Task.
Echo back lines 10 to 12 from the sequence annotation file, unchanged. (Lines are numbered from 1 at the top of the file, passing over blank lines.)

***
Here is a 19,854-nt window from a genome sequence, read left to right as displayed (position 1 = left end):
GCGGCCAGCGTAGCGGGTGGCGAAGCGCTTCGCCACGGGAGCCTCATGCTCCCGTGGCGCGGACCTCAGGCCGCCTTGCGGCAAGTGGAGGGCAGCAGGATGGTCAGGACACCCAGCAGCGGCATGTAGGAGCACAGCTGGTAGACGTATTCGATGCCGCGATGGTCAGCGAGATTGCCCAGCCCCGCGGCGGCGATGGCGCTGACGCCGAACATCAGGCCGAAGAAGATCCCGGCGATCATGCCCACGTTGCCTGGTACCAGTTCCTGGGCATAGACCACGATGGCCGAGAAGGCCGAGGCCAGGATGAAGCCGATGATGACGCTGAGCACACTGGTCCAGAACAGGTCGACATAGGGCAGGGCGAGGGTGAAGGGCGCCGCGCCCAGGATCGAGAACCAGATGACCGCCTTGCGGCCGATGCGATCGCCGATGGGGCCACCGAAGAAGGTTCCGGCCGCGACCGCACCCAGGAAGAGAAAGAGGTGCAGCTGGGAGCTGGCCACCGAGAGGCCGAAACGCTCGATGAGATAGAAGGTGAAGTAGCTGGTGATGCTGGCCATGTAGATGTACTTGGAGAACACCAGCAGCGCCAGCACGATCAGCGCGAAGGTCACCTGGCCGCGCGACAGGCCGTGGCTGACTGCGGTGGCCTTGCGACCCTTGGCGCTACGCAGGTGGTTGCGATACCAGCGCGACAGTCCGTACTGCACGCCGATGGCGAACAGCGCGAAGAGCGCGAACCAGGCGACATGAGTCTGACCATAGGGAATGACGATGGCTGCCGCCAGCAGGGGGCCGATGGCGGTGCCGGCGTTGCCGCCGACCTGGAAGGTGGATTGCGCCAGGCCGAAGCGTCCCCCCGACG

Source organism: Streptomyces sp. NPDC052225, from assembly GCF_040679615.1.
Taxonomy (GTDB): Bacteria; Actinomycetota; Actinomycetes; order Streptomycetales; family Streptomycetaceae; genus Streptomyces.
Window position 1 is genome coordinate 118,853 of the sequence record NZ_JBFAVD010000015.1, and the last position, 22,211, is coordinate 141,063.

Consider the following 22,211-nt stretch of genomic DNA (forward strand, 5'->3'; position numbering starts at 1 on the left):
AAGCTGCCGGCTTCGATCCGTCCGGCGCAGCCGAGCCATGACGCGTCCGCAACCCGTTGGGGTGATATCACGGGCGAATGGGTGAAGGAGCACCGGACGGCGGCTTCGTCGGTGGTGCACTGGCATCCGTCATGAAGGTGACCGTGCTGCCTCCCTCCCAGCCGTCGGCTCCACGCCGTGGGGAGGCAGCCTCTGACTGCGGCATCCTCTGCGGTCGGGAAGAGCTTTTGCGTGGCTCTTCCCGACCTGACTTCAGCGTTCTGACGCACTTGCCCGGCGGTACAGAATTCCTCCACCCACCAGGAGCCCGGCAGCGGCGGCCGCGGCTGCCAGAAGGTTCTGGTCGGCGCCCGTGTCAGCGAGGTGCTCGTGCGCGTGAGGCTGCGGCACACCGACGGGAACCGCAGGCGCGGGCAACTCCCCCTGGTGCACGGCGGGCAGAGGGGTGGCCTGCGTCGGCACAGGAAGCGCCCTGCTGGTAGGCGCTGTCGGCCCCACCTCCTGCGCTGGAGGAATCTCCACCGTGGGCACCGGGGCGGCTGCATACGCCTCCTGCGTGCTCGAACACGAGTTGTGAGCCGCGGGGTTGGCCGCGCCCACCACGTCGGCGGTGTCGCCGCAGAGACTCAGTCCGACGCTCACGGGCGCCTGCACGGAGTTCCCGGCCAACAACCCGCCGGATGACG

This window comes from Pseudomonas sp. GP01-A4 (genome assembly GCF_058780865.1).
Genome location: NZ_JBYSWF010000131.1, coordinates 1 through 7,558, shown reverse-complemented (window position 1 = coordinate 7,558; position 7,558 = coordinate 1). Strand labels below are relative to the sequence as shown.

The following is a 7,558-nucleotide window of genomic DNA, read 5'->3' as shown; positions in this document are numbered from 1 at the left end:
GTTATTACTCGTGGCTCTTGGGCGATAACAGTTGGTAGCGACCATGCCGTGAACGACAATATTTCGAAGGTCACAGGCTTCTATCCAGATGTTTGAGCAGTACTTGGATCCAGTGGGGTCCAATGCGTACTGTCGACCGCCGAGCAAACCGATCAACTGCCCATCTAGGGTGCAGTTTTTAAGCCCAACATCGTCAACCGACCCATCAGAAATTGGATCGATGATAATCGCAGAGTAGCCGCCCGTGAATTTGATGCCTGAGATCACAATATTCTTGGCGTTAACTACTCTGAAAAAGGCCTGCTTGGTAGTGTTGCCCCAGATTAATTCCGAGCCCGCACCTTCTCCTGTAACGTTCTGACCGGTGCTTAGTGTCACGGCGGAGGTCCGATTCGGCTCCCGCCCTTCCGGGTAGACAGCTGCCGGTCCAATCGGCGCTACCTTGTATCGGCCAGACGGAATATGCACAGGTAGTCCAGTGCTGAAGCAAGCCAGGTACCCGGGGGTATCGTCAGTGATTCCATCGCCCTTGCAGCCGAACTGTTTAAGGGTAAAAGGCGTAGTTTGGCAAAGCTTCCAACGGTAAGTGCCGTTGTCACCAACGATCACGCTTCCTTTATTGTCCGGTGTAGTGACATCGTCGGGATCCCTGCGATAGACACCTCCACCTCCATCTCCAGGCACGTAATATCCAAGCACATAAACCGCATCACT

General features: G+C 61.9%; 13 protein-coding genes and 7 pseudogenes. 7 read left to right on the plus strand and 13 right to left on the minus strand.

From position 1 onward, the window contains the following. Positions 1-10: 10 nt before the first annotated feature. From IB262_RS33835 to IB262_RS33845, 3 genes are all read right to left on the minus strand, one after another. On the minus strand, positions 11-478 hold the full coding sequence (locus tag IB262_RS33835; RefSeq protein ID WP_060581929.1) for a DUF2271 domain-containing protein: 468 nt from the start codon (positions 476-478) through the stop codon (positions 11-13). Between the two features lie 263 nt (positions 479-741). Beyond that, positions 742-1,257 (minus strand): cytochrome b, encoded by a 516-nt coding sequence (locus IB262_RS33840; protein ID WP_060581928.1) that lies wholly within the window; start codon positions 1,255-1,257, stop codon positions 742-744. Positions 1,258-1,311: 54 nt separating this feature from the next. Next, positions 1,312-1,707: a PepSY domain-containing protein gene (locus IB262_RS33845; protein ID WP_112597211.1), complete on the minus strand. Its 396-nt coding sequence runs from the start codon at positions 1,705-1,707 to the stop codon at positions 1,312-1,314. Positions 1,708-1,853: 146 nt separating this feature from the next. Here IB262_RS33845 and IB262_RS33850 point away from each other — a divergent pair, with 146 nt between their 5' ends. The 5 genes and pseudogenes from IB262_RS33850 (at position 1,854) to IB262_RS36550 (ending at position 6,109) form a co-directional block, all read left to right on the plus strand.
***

The following is a 7,558-nucleotide window of genomic DNA, read 5'->3' as shown; positions in this document are numbered from 1 at the left end:
GTTATTACTCGTGGCTCTTGGGCGATAACAGTTGGTAGCGACCATGCCGTGAACGACAATATTTCGAAGGTCACAGGCTTCTATCCAGATGTTTGAGCAGTACTTGGATCCAGTGGGGTCCAATGCGTACTGTCGACCGCCGAGCAAACCGATCAACTGCCCATCTAGGGTGCAGTTTTTAAGCCCAACATCGTCAACCGACCCATCAGAAATTGGATCGATGATAATCGCAGAGTAGCCGCCCGTGAATTTGATGCCTGAGATCACAATATTCTTGGCGTTAACTACTCTGAAAAAGGCCTGCTTGGTAGTGTTGCCCCAGATTAATTCCGAGCCCGCACCTTCTCCTGTAACGTTCTGACCGGTGCTTAGTGTCACGGCGGAGGTCCGATTCGGCTCCCGCCCTTCCGGGTAGACAGCTGCCGGTCCAATCGGCGCTACCTTGTATCGGCCAGACGGAATATGCACAGGTAGTCCAGTGCTGAAGCAAGCCAGGTACCCGGGGGTATCGTCAGTGATTCCATCGCCCTTGCAGCCGAACTGTTTAAGGGTAAAAGGCGTAGTTTGGCAAAGCTTCCAACGGTAAGTGCCGTTGTCACCAACGATCACGCTTCCTTTATTGTCCGGTGTAGTGACATCGTCGGGATCCCTGCGATAGACACCTCCACCTCCATCTCCAGGCACGTAATATCCAAGCACATAAACCGCATCACT

General features: G+C 61.9%; 13 protein-coding genes and 7 pseudogenes. 7 read left to right on the plus strand and 13 right to left on the minus strand.